Climate Anxiety Counseling: Kennedy Plaza/Burnside Park, 6/15/19

Weather: Bright and fiercely windy

Number of people: 8 stoppers, 1 walkby, 1 map marker

Number of hecklers: 0!

People who got the Peanuts reference: 2

Pictures taken with permission: 1

Pictures taken without permission: 1

People I’ve spoken with before, back for more: 3

Pages of notes: 4

Dogs seen: 16

Dogs pet: 1

Money raised for Tooth and Nail Community Support Collective: $0.15

 

Observations:

Downtown was tooling up for the Pride parade. There were lots of people wearing or carrying one-use plastic rainbow objects, which infuriated me. There was also one person wearing a rainbow clown wig that looked like it had seen a few seasons of service, and another person carrying a little made-at-home trans pride flag, both of which I found touching. Older couples and groups were nice to see.

While eight people spoke with me at length today, none of them wanted me to take notes or share the conversations (which were also not about climate change but about other concerns and strains in their lives). So I won’t.

Today also had an unusually large number of people saying that they thought the booth was cool, a great idea, etc., but not stopping.

Around 4:25, one of four white people I’d seen walking around together with a muzzled dog beckoned a cop car over to the park. That cop and two others searched a Black man with an orange-striped shirt and made him get in the car, then stayed around questioning other people. Three white women (not me) went over together to speak up for the guy they arrested, but with no success. Later, someone else told me that the dog was biting people and that the guy they arrested had tried to defend himself.

Someone wrote, “My kids’ safety” on the whiteboard map of Rhode Island, where I ask people to “put their worries on the map,” but I can’t get the picture of it off my phone. So here, instead, is a picture of a small friend of mine feeding blazing star to his shark. Let’s work together to make sure that joy, not violence, is waiting for him. Let’s work for the thriving of the plants, the sharks, and the humans.

 

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Climate Anxiety Counseling: Sankofa World Market/Knight Memorial Library, 8/8/18

Weather: Hot & steamy, with showers. The sun is almost unbearable.

Number of people: 3 stoppers, 2 walkbys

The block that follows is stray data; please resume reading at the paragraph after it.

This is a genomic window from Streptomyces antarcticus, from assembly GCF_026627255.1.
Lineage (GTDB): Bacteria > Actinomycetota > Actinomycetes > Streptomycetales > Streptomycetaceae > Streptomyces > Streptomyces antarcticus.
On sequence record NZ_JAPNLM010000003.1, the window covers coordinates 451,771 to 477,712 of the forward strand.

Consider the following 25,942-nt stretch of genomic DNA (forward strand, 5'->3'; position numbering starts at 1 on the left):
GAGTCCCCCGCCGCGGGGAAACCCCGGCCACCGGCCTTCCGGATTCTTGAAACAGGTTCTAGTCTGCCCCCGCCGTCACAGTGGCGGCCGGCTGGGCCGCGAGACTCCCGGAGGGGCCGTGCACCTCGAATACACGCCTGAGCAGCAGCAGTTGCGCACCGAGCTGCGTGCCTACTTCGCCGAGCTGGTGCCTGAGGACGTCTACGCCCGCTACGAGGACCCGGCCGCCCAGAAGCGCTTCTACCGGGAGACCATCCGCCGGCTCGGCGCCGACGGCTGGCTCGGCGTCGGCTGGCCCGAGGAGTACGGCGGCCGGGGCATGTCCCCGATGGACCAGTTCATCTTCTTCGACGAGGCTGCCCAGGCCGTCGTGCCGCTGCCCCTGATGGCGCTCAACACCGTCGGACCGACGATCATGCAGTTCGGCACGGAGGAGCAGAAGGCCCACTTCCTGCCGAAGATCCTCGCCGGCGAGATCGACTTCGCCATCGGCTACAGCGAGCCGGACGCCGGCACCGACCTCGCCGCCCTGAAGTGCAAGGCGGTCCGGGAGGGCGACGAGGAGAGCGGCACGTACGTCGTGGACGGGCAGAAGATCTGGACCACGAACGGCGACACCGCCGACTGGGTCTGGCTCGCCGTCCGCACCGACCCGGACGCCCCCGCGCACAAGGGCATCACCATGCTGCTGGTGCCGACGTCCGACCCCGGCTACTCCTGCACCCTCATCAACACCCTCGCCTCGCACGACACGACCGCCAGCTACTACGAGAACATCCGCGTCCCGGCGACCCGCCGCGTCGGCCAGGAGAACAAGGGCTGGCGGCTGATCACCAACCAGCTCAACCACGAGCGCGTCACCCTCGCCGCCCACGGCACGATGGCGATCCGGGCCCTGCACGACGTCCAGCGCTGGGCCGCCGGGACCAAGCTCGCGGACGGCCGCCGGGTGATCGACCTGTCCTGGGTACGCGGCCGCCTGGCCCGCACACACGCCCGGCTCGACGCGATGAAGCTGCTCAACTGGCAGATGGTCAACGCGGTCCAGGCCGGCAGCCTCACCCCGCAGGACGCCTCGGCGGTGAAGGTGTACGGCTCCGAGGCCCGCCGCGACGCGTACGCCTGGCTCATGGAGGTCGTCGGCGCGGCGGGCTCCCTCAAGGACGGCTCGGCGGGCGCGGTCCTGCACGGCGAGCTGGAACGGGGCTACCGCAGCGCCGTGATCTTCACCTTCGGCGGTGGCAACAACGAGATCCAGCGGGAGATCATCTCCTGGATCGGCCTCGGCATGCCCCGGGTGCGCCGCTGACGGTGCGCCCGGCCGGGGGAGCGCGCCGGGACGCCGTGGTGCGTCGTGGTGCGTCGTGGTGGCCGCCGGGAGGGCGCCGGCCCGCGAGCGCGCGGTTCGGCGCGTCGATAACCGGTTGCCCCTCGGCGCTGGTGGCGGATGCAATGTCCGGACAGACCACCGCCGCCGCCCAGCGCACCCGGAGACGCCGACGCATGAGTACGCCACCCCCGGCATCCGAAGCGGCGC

Number of hecklers: 0!

Pages of notes: 2

People who got the Peanuts reference: 1

People I’ve spoken with before, back for more: 1

Dogs seen: 4

Dogs pet: 3

Money raised for Environmental Justice League of RI: $0.25

 

Observations:

Another light-traffic day, with permission to post only one conversation. The market was slowish until about 4:15.

I also took a few shade breaks away from the booth, and may have lost some interlocutors because of that.

I recommended that a guy who thought there was “some debate about the science” start with the NOAA website.You can do this, too!

 

A conversation:

Instead of uniting us, it seems like [the President’s] trying to divide us. Whether you’re using color or economics, or because of your race—I don’t like what he’s doing with Spanish people.

Why do you think he’s doing that?

To keep our eyes off him and what he’s doing—a lot of underhanded stuff … All these kids in cages, I don’t think that’s right. They’re leaving their countries for a reason.

I also got opinions about the football players and all that. They’re just taking a stand—they have the right to say that they don’t want to stand up for the flag. These young Black men are getting killed.

 

P.S. I spoke with The Revelator about the climate anxieties counseling booth. Funnily enough, “revelator” is a role I invented for an alternate history.

Alternate History: A Just Transition

This alternate history, whose task is to show our current choices as contingent rather than natural and to imagine a world that works better for more people, owes a great debt to the ongoing work and words of Mariame Kaba.

7/8/16

That day we recognized that police officers were like coal miners or offshore riggers, maintainers of imbalance, people distorted and damaged by the work some of us were asking them to do, and that they were in need of a just transition away from dirty, dangerous, dehumanizing work. They needed true and possible paths that would allow them to recognize themselves and others without damage.

We did all the usual things, to start. We made cordons with our bodies around entire neighborhoods, three and four people deep. Similar cordons formed around the Public Safety Complex, around the parking garage, around at least some cops’ houses. The moments when one threw their gun or taser on the ground, out of reach, and came to stand beside us were precious to us; this didn’t happen very often. More often, we said to armed men and a few armed women: this line can open to you. There’s a place for you beyond this line. But you can’t force it open. You have to tell us what you’re going to do. And it can’t be anything like what you did before. We said: you can’t stay on that side of the line alone, forever.